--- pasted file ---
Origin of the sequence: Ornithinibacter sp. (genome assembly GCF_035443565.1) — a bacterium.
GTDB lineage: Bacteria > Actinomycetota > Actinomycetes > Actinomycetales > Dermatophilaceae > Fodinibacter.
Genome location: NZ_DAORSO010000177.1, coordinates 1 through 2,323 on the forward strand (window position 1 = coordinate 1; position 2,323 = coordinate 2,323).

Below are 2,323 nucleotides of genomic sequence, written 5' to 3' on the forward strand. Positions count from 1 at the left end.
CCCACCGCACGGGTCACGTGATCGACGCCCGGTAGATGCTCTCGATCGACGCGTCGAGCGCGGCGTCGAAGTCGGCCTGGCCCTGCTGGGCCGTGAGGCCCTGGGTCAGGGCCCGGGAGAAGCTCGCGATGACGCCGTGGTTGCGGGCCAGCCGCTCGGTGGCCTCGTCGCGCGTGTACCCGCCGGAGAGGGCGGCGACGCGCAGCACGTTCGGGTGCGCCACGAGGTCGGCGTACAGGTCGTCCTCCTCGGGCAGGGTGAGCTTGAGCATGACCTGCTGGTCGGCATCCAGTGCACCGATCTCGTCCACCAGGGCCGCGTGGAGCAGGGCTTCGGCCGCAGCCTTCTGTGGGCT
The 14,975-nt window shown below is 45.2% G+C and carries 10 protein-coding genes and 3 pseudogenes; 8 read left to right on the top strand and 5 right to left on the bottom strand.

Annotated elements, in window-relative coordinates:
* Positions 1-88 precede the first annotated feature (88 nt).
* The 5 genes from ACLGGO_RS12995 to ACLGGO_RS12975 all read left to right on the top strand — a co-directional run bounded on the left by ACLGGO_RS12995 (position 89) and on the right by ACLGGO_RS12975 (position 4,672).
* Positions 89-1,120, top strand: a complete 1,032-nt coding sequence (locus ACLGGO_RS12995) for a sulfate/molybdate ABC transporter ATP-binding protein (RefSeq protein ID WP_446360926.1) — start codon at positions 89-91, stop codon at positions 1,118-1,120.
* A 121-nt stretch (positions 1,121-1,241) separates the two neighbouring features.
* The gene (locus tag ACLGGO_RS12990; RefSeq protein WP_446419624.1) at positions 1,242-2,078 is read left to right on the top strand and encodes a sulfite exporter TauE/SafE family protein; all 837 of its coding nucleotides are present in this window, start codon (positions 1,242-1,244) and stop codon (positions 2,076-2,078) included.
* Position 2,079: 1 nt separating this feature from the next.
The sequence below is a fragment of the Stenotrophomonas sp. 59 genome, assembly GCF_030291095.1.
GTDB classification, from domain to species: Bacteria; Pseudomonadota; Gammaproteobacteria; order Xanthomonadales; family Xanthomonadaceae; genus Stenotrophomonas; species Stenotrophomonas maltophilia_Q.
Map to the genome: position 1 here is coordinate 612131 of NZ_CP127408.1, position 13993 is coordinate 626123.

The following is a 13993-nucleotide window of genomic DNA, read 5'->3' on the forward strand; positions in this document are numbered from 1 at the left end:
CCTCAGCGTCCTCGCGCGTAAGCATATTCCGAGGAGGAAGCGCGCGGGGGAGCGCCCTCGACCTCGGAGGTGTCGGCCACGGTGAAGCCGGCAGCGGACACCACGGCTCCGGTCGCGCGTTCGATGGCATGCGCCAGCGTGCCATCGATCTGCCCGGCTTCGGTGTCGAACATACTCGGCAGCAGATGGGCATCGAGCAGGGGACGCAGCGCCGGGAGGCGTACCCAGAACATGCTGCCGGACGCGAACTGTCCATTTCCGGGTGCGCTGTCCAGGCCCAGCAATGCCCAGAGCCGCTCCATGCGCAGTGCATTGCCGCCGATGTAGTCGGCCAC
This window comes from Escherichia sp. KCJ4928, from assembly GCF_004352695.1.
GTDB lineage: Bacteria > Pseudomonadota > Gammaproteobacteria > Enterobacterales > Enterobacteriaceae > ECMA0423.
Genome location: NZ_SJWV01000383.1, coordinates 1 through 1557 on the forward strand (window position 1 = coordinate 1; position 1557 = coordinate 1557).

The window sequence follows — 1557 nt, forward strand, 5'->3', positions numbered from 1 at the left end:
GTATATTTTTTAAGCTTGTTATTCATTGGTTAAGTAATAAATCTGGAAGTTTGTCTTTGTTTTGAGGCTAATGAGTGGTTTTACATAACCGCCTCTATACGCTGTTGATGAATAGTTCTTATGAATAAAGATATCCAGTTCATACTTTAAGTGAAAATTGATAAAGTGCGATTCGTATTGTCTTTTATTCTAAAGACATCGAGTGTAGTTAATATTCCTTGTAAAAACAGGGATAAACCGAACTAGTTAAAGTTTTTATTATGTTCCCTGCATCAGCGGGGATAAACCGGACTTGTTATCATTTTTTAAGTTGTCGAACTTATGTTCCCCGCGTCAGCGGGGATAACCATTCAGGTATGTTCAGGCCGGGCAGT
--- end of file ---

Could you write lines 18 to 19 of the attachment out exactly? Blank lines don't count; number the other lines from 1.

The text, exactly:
CCTCAGCGTCCTCGCGCGTAAGCATATTCCGAGGAGGAAGCGCGCGGGGGAGCGCCCTCGACCTCGGAGGTGTCGGCCACGGTGAAGCCGGCAGCGGACACCACGGCTCCGGTCGCGCGTTCGATGGCATGCGCCAGCGTGCCATCGATCTGCCCGGCTTCGGTGTCGAACATACTCGGCAGCAGATGGGCATCGAGCAGGGGACGCAGCGCCGGGAGGCGTACCCAGAACATGCTGCCGGACGCGAACTGTCCATTTCCGGGTGCGCTGTCCAGGCCCAGCAATGCCCAGAGCCGCTCCATGCGCAGTGCATTGCCGCCGATGTAGTCGGCCAC
This window comes from Escherichia sp. KCJ4928, from assembly GCF_004352695.1.